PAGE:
Comment

19.07.17

Time to heed the winter warning from the frontline

Phillippa HR editAs we head into the peak of summer most people will be thinking sunbeds rather than hospital beds. But as a new report by NHS Providers indicates, trusts need to start planning and investing now or risk serious pressures when winter bites, writes the organisation’s head of analysis, Phillippa Hentsch.

The challenge of creating sufficient capacity – in the form of physical space, beds and staff – to deal with sicker and frailer patients is no longer confined to the winter period. Many trusts now face constant day-to-day, and even at times hour-to-hour, pressures to ensure they have enough beds to meet patient demand. 

Our report ‘Winter Warning’ shows trusts are now very concerned about their ability to respond to demand across the health and care system this winter. It revealed that 92% of trusts reported that they expect there to be a lack of capacity in primary care, 91% in social care and 80% in mental health services. 

Crucially, if a trust has too few beds this will have a knock-on effect on patient flow through hospital and accessing care when they leave hospital. This matters because when space is tight, trusts may be forced to resort to a one in, one out approach to admission and discharge. This causes queues and backlogs elsewhere, such as ambulance handovers, emergency admissions and transfers to other and potentially more appropriate care settings. 

This is why the ballooning number of delayed transfers of care (DToCs) is so concerning, and needs to be tackled now. Failure to do so would place NHS staff under extraordinary pressure, and could compromise safety and standards of care. 

There is much that the NHS can and needs to do itself to improve patient flow within its own trusts. A key priority has to be in tackling the number of DToCs caused by the lack of social care provision. These delays are increasing sharply and for the first time, in February, we saw the majority of DToCs linked to a lack of social care provision.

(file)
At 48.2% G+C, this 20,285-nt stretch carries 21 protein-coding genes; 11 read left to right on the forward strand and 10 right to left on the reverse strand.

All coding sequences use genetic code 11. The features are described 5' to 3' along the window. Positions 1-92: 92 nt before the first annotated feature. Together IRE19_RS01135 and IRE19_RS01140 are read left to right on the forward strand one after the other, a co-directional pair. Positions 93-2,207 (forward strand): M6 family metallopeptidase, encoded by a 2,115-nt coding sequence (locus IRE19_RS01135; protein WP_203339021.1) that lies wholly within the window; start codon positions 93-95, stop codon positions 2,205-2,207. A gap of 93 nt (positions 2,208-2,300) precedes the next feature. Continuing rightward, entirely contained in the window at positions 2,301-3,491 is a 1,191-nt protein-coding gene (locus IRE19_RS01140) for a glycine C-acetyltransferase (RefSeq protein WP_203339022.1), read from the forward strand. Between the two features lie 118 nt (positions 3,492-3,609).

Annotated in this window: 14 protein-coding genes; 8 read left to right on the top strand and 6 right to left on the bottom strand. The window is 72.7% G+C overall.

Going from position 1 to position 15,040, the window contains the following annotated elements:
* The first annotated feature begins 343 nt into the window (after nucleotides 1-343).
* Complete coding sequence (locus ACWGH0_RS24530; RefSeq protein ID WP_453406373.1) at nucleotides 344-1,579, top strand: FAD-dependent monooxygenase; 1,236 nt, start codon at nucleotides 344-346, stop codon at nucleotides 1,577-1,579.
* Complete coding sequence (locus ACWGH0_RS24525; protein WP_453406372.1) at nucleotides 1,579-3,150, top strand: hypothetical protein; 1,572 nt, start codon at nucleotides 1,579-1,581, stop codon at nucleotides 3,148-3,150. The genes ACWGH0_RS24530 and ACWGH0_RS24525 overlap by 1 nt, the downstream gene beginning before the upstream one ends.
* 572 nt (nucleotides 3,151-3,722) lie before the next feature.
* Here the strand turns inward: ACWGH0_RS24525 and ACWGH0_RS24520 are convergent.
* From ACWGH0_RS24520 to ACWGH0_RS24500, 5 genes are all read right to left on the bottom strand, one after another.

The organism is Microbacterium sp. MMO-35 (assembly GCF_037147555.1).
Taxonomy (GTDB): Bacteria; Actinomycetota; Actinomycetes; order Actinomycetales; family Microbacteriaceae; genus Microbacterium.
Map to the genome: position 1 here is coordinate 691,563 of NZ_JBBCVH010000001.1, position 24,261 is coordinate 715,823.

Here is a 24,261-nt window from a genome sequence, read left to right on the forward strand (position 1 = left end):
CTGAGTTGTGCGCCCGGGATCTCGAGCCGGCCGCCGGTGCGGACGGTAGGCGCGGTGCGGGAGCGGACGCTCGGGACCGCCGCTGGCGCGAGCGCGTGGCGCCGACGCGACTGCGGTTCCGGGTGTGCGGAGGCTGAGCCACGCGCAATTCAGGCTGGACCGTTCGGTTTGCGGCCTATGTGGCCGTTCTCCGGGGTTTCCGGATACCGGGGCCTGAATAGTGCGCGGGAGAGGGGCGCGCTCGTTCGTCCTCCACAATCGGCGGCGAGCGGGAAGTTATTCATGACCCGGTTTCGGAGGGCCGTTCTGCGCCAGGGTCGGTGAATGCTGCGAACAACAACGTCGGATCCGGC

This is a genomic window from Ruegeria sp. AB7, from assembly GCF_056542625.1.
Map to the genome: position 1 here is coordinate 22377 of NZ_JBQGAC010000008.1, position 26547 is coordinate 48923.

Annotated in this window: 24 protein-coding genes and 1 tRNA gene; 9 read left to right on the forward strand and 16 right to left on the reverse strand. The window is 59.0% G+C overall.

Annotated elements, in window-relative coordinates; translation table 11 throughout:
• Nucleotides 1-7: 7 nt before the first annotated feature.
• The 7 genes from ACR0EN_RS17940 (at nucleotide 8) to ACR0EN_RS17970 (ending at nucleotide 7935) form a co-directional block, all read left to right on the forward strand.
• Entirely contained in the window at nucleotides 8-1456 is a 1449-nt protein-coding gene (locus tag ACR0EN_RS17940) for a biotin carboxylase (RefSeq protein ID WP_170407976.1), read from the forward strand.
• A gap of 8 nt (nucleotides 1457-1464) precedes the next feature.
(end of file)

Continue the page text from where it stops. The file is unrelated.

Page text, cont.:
In March, the government announced extra funding for adult social care, including £1bn for this financial year. The money was designed to improve adult social care provision, in turn easing pressures on the NHS by freeing up between 2,000-3,000 extra beds

ThinkstockPhotos-629429900

But only one in four trusts said they had a specific commitment that the extra social care funding would help reduce NHS DToCs. For community and mental health trusts, the figure is one in 10. This pattern is concerning given that although hospital trusts understandably account for the highest number of DToCs, it is in mental health and community services where the rate of delayed transfers has been increasing at a faster rate. 

Nearly half of trust leaders thought the additional funding would have no impact on their ability to manage winter pressures this year, risking a repeat of the well-publicised pressures of last winter. 

If we fail to invest now in the capacity gaps facing the NHS this winter, there is a serious possibility of wider failures than last winter with the safety of more patients at risk. We have already had three exceptionally tough winters in the NHS, and we cannot afford to put frontline staff under that level of pressure again. 

Trust leaders have told us that, in many places, the funding set aside by the government to invest in extra capacity is not enough. NHS Providers is calling for an additional £350m to manage next winter’s risk safely. This additional funding would allow the NHS to commission the extra community, mental health, ambulance and hospital capacity required, and crucially additional staff to respond to the levels of demand. This could be funded by a repayable advance on or early drawdown of the extra £8bn committed to the NHS in the Conservative manifesto.  

We recognise that this approach can be no more than a sticking plaster over what has become a very fragile health and care system. We need to look beyond this winter to develop a sustainable, long-term approach to funding health and social care, in particular the urgent and emergency care system. 

We need to act quickly. The majority of trusts have told us that August is the very latest they would need to know about any additional investment to make a positive difference this winter.

Alongside funding, we also need capital investment to grow infrastructure to meet rising demand, a comprehensive workforce strategy to tackle shortages, and better planning focusing on prevention rather than crisis management. 

We need to heed the warnings from the frontline and prepare for winter now.

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